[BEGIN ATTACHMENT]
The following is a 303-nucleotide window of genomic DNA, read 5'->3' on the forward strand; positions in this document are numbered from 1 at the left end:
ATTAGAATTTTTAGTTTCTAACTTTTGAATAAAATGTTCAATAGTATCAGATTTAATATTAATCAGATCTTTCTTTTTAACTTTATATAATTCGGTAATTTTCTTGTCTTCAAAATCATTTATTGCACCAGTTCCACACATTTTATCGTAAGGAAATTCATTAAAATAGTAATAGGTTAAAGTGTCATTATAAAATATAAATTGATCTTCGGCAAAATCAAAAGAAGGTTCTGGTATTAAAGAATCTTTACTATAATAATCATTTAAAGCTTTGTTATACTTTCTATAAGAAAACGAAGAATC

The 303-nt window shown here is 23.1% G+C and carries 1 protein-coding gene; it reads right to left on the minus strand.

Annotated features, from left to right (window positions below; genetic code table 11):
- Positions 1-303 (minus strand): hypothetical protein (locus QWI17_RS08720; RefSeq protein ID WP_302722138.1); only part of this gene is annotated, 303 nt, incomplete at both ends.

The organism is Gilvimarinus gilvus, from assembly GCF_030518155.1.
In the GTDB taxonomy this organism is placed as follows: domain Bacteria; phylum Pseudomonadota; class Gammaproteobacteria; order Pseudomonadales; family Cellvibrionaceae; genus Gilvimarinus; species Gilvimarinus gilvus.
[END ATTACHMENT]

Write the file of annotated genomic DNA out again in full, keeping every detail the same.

The following is a 303-nucleotide window of genomic DNA, read 5'->3' on the forward strand; positions in this document are numbered from 1 at the left end:
ATTAGAATTTTTAGTTTCTAACTTTTGAATAAAATGTTCAATAGTATCAGATTTAATATTAATCAGATCTTTCTTTTTAACTTTATATAATTCGGTAATTTTCTTGTCTTCAAAATCATTTATTGCACCAGTTCCACACATTTTATCGTAAGGAAATTCATTAAAATAGTAATAGGTTAAAGTGTCATTATAAAATATAAATTGATCTTCGGCAAAATCAAAAGAAGGTTCTGGTATTAAAGAATCTTTACTATAATAATCATTTAAAGCTTTGTTATACTTTCTATAAGAAAACGAAGAATC

The 303-nt window shown here is 23.1% G+C and carries 1 protein-coding gene; it reads right to left on the minus strand.

Annotated features, from left to right (window positions below; genetic code table 11):
- Positions 1-303 (minus strand): hypothetical protein (locus QWI17_RS08720; RefSeq protein ID WP_302722138.1); only part of this gene is annotated, 303 nt, incomplete at both ends.

The organism is Gilvimarinus gilvus, from assembly GCF_030518155.1.
In the GTDB taxonomy this organism is placed as follows: domain Bacteria; phylum Pseudomonadota; class Gammaproteobacteria; order Pseudomonadales; family Cellvibrionaceae; genus Gilvimarinus; species Gilvimarinus gilvus.